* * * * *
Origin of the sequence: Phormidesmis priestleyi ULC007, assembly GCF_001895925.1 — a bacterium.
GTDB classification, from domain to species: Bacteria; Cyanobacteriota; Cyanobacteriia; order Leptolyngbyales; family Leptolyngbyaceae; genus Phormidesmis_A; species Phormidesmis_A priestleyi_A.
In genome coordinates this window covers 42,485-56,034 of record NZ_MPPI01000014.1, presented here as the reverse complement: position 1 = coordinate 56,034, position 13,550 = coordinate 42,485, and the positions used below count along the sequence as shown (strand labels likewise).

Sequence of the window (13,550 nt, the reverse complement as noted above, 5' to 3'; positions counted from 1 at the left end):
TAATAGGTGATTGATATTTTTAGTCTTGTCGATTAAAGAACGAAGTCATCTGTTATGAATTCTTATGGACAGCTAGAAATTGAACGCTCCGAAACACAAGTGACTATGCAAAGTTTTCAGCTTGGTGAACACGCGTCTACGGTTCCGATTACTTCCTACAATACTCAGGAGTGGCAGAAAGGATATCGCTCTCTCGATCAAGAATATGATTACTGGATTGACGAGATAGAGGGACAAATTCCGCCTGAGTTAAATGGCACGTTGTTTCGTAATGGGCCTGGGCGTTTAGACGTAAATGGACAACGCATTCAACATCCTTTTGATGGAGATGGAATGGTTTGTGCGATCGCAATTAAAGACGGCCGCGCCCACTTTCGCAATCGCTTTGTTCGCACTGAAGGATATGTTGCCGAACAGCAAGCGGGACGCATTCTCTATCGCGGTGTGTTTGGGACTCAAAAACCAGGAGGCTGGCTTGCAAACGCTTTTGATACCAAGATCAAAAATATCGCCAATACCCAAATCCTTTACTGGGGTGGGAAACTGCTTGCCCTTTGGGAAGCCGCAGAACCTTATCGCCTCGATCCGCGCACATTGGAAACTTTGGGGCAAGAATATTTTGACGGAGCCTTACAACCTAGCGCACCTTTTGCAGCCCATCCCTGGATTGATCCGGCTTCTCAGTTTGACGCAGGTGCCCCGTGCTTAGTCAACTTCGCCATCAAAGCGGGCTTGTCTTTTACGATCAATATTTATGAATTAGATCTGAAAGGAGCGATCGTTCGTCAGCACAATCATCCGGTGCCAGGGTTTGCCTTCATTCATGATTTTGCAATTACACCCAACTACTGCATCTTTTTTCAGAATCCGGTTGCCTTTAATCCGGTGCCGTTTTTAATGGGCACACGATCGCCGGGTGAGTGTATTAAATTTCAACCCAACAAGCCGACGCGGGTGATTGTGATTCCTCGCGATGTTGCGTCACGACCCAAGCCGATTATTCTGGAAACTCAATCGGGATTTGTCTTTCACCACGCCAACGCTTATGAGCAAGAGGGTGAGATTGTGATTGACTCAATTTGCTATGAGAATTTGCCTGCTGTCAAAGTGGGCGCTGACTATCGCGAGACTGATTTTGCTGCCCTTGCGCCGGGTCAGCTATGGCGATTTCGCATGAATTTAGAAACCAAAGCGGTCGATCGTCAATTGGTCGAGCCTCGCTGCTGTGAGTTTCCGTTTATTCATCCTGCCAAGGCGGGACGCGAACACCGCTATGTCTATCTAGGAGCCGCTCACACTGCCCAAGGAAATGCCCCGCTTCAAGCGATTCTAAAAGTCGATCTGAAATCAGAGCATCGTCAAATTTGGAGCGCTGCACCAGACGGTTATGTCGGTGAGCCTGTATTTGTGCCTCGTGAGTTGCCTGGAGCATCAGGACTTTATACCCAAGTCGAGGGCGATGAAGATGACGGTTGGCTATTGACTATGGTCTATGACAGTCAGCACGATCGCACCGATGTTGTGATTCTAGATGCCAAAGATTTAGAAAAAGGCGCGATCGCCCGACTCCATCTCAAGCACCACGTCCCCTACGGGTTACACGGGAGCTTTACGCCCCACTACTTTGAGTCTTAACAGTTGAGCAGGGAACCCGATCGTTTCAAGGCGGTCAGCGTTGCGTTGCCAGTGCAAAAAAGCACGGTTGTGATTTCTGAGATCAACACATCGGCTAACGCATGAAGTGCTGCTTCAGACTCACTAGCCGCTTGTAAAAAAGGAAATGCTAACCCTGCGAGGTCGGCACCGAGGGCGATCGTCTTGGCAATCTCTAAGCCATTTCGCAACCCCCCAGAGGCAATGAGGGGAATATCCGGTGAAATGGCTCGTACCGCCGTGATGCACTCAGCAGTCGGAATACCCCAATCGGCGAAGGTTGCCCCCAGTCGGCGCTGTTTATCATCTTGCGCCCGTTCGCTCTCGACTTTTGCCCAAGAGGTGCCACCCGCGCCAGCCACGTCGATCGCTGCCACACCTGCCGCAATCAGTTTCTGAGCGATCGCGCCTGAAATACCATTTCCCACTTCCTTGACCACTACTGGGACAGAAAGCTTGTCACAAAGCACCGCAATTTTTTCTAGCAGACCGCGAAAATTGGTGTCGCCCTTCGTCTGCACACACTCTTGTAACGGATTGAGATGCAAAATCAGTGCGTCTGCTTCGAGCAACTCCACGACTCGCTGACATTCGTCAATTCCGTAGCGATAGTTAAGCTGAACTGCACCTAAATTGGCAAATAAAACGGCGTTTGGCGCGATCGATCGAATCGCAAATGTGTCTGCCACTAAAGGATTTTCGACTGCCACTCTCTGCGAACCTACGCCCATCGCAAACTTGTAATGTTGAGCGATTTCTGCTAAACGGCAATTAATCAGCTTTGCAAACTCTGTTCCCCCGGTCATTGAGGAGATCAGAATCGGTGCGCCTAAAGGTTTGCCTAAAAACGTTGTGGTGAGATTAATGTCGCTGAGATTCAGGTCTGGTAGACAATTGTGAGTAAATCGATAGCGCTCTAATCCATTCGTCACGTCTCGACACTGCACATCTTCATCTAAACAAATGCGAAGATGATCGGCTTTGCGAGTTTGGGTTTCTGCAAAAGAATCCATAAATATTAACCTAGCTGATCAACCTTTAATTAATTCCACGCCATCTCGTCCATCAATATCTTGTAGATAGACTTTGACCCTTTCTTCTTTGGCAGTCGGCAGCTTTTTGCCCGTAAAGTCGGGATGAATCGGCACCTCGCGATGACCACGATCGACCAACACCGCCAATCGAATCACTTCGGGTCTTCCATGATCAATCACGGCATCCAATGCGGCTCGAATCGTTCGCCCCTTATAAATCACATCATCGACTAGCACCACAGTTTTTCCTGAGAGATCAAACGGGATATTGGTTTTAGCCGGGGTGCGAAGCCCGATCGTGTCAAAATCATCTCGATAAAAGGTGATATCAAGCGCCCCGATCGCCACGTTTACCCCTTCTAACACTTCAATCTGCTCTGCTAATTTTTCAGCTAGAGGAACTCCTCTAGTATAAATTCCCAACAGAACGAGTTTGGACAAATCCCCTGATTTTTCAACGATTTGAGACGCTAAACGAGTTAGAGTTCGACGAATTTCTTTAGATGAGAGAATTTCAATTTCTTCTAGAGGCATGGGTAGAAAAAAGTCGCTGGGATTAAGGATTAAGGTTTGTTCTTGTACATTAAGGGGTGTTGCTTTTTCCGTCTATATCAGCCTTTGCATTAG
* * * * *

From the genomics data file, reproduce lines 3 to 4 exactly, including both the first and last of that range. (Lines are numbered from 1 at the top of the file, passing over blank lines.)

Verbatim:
In genome coordinates this window covers 42,485-56,034 of record NZ_MPPI01000014.1, presented here as the reverse complement: position 1 = coordinate 56,034, position 13,550 = coordinate 42,485, and the positions used below count along the sequence as shown (strand labels likewise).

Sequence of the window (13,550 nt, the reverse complement as noted above, 5' to 3'; positions counted from 1 at the left end):